Salt Fish restaurant owner, chef finds inspiration overseas for new items in 2020
Chefs have a few fears, and one of them is getting into a rut on their menu and hitting a wall when it comes to finding inspiration.
Kirsten Mitchell, owner and chef of Salt Fish in Carolina Beach, was proactive about this after wrapping up the first year at her new restaurant. In January, she and her sous chef shut down the restaurant and traveled around tasting things in Vietnam for an entire month.
Mitchell, no stranger to travel, said the temporary pause of restaurant life — walking through the streets of Vietnam smelling garlic and incense wafting from the stoves of street vendors — has cured any inspiration hang-up she may have had.
Salt Fish opened last winter serving Polynesian-inspired dishes with Mitchell’s Caribbean flair (she grew up in the Bahamas). Mitchell earned a name for herself over the years at 1900 Lounge and Ceviche’s; years ago she started the Vittles food truck before selling it.
When she opened Salt Fish in Carolina Beach, she knew she wanted to look beyond Latin-fusion, and the more she thought about Bahamian food, she felt limited. The result is a gorgeous blend of her French training, some French Polynesian influence, new-school tiki drinks and local seafood.
Now the restaurant is back open with Mitchell’s return stateside and there are a few dishes influenced from her whirlwind of a trip where she said she had bahn mi, pho, Vietnamese egg coffee and street food nearly every day for just a few dollars.
“In Hanoi, we had the most amazing land snails tossed in lemongrass, garlic and chili oil,” she said last week, sitting in a booth of her 35-seat restaurant. “Well, I knew we couldn’t do land snails here because that would be so hard to find, but we’ve basically taken local clams and treated them the same way.”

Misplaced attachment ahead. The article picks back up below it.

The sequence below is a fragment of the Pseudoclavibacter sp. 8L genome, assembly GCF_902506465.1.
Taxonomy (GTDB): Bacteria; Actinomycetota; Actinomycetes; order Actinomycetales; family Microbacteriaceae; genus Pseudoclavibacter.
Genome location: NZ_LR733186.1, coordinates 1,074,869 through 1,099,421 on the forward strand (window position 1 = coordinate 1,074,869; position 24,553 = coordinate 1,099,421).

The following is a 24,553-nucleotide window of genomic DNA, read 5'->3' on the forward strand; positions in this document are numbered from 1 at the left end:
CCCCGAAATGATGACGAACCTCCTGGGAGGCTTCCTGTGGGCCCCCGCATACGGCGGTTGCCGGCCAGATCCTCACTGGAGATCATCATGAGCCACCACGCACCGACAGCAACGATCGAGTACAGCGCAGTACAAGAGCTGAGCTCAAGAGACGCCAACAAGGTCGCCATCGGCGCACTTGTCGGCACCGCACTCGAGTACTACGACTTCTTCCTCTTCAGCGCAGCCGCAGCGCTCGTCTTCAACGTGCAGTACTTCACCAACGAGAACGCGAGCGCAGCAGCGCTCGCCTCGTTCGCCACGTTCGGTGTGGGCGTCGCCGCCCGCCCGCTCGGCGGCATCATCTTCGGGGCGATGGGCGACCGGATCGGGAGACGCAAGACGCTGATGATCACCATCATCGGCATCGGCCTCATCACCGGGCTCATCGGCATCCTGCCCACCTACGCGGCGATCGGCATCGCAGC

Find “Clams Hanoi” with lemongrass, garlic and chilis served with a chili-lime dipping sauce and topped with fresh cilantro. Of course a bahn mi sandwich is on the menu, in the form of a slider and comes with chicken liver mousse, pork belly, pickled vegetables and spicy mayo all on a crispy baguette with fries.
One of the most interesting souvenirs Mitchell brought home in her “chef brain” is the crispy pancake.
Mitchell said there are street vendors selling as snacks savory, eggy pancakes wrapped in butter lettuce and topped with lots of fresh herbs. Mitchell felt creating the same pancake would be tough in her kitchen, but saw in Vietnam how chefs would use the see-through rice paper and heat them up on flattops until they are crispy.
“It never even crossed my mind you could do that,” she said. “So we are doing a delicious crispy pancake on the menu and we stuff it with pork belly, shrimp and cabbage and serve it with a peanut dipping sauce, butter lettuce and fresh herbs.”
These Vietnamese dishes effortlessly pair with whats already on the menu — conch fritters, tuna poke, jerk shrimp skewers, pineapple stuffed shrimp and Polynesian-fried chicken.
I cannot wait to see what else Mitchell comes up with throughout the year until her next travel and R&R session. I know not every chef or restaurant industry worker can shut down and unplug for an entire month, but it seems like a long-term investment in employees, the menu and a chef’s inspiration.
“You have to go and get out there and get out there to really experience new cultures,” she said.
To learn more about Salt Fish visit the restaurant on Facebook — Facebook.com/CBsaltfish — and stay tuned for a special Vietnamese dinner in the works for late February.
Source: Thanks https://www.thetimesnews.com/foodanddining/20200218/chef-kirsten-mitchell-pushed-pause-to-go-forward